By Rick Pearson
6:38 PM CDT, June 29, 2013
The chairman of the Republican National Committee told a gathering of the nation’s Latino public officials Saturday that the GOP has done a “lousy” job reaching out to their community, but pledged that a new outreach campaign shows “we want to earn your trust, and your vote.”
RNC Chairman Reince Priebus also reiterated his belief in the need for “comprehensive” immigration reform but acknowledged he’s not a policy maker who can shape a plan for Republicans who control the House.
Priebus’ appearance before the National Association of Latino Elected and Appointed Officials, holding its 30th annual convention at a downtown Chicago hotel, marked another step in the GOP’s outreach efforts following an intensive study in the aftermath of the 2012 elections.
The visit also capped a week in which the Democratic-led Senate voted 68-32, with 14 Republicans in favor, for a comprehensive immigration plan that would increase border security while providing an eventual pathway to citizenship for undocumented immigrants who meet certain conditions.
Priebus, who first called for a comprehensive immigration reform plan in March, called his appearance before NALEO to discuss the subject “pretty historic.”
Still, House Republicans have said they will not take up the Senate-passed measure and will adopt a more deliberative, likely piecemeal approach. Illinois Sen. Dick Durbin, a Democratic member of the so-called Gang of Eight bipartisan senators who agreed to the plan, said a piece-by-piece vote won’t work.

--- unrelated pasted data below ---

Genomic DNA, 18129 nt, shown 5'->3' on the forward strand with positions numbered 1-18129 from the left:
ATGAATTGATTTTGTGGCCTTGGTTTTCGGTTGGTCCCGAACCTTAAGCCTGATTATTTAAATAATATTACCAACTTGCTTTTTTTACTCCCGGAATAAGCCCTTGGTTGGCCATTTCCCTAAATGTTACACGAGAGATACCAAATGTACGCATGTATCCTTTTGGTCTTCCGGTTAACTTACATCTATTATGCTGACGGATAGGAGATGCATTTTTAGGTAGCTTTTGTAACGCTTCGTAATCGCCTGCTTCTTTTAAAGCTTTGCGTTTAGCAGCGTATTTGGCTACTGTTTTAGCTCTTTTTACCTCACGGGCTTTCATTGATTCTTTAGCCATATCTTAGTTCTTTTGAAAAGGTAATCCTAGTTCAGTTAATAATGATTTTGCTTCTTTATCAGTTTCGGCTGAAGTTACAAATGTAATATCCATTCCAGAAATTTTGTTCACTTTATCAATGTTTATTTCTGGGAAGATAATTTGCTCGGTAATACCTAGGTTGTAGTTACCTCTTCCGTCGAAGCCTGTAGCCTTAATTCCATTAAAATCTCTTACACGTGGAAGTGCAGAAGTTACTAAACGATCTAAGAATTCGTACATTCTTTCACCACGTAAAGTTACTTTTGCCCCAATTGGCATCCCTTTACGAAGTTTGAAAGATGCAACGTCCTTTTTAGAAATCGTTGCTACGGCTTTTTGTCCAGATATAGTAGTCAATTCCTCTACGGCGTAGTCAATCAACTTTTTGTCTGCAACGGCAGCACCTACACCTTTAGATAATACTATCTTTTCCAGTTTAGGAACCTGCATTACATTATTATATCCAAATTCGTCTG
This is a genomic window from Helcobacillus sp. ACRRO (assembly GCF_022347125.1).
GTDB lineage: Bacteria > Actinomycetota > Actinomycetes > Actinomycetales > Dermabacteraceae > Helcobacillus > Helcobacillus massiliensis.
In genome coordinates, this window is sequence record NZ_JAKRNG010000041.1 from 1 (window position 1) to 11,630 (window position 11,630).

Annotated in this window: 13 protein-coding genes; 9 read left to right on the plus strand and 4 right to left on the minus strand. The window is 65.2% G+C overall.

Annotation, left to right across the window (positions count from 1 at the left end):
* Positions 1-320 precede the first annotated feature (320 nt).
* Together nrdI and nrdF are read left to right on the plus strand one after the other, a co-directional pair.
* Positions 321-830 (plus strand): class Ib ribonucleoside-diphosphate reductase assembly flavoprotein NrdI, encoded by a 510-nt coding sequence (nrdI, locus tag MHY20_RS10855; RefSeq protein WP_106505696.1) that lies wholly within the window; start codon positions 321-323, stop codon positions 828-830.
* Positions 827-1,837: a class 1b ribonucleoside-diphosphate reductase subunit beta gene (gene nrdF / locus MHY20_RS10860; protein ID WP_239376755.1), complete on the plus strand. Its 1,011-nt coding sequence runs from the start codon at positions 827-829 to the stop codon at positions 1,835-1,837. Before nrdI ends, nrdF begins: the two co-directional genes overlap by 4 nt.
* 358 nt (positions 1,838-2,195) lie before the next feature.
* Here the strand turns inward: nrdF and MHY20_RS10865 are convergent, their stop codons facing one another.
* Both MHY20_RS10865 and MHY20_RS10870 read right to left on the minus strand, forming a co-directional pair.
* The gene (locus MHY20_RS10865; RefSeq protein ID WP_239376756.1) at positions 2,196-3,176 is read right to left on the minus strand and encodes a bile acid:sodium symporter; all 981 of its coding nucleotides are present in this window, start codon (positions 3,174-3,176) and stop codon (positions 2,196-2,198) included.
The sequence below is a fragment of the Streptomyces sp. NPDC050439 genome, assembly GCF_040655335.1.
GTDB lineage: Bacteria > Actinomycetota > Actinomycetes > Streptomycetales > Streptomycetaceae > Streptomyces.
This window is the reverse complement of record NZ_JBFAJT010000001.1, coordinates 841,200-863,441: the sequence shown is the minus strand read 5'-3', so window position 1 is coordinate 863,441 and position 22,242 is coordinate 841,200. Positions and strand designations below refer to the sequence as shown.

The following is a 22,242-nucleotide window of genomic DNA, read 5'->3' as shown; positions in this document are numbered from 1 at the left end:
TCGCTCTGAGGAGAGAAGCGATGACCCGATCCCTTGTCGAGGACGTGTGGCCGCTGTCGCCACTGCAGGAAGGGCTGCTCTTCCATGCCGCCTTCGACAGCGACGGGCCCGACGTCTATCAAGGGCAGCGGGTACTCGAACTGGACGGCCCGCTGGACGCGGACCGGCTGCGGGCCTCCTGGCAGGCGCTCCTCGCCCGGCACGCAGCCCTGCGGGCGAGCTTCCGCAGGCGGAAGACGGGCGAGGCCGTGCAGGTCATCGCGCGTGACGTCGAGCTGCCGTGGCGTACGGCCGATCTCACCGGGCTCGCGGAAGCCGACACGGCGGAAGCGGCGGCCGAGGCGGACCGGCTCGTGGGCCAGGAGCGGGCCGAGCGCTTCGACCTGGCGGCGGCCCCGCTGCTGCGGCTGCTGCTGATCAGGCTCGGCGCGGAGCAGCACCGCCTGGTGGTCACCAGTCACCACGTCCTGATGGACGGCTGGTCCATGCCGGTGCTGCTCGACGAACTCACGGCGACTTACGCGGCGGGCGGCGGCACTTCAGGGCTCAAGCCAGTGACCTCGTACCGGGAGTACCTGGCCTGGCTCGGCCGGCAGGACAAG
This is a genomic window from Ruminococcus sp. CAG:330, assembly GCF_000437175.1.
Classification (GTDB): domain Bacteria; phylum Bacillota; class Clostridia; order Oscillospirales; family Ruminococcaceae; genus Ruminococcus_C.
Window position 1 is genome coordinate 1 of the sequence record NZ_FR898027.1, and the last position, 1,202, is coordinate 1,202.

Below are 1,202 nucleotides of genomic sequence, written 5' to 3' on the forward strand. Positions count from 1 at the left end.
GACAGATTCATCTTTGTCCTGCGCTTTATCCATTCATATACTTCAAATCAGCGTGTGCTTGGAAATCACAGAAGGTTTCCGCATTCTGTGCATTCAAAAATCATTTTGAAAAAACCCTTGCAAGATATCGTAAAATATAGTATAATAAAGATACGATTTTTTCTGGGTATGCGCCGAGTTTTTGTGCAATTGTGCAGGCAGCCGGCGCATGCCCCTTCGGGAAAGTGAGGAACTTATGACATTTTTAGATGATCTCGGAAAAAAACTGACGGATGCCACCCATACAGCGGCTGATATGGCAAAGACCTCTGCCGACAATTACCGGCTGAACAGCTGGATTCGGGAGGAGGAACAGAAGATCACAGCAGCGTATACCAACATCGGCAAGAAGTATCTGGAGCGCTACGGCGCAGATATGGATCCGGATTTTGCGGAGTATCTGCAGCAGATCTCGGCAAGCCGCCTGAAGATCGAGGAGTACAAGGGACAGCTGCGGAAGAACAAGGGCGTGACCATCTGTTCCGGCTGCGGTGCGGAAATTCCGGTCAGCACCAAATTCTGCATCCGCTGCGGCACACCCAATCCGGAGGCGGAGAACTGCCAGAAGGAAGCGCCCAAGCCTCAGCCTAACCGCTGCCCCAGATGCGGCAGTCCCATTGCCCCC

“The step by step approach will never work. We tried it for years,” said Durbin, reflecting concerns that some House Republicans will scrap provisions that would grant citizenship to qualified undocumented immigrants after 13 years.
Durbin, who appeared at the conference along with Chicago Democratic Rep. Luis Gutierrez, said Republican House Speaker John Boehner should move off his pledge not to call a vote on any plan unless it has the support of a majority of GOP members. Democrats contend the Senate measure would pass the House with the votes of a unified minority Democratic caucus and pick up GOP votes.
Speaking at a luncheon of several hundred people, Priebus said “even a casual observer” could see that there is “growing diversity” in the GOP.
“I’ll be honest here. In the past two years, we’ve done a pretty lousy job of connecting in the Latino community. We’ve missed out on opportunities to build better relationships. But that’s going to change. We want to be a party that is more welcoming, more inclusive, more open,” said Priebus, who is from Kenosha, Wis.
“I didn’t come here to convert you,” he said. “I hope that it’s clear that we want to earn your trust and your vote.”
Priebus credited the work of Florida Sen. Marco Rubio on the Gang of Eight’s immigration plan as demonstrating that Republicans are taking the lead on the issue. But a Democratic official said President Barack Obama’s decision to campaign on immigration reform was the only reason the issue has come before Congress.
Henry Munoz III of Texas, a major Obama Latino fundraiser who is the finance chairman of the Democratic National Committee, also recited a litany of presidential initiatives, ranging from his signature healthcare measure to increased grant funding for college students, as a demonstration of support for Latinos.
“I’m not here today because of any autopsy of the Democratic Party,” Munoz said. “Our outreach and engagement is not a newfound phenomenon. This isn’t the old Democratic Party or the new Democratic Party. We’re just here to continue to earn your trust.”
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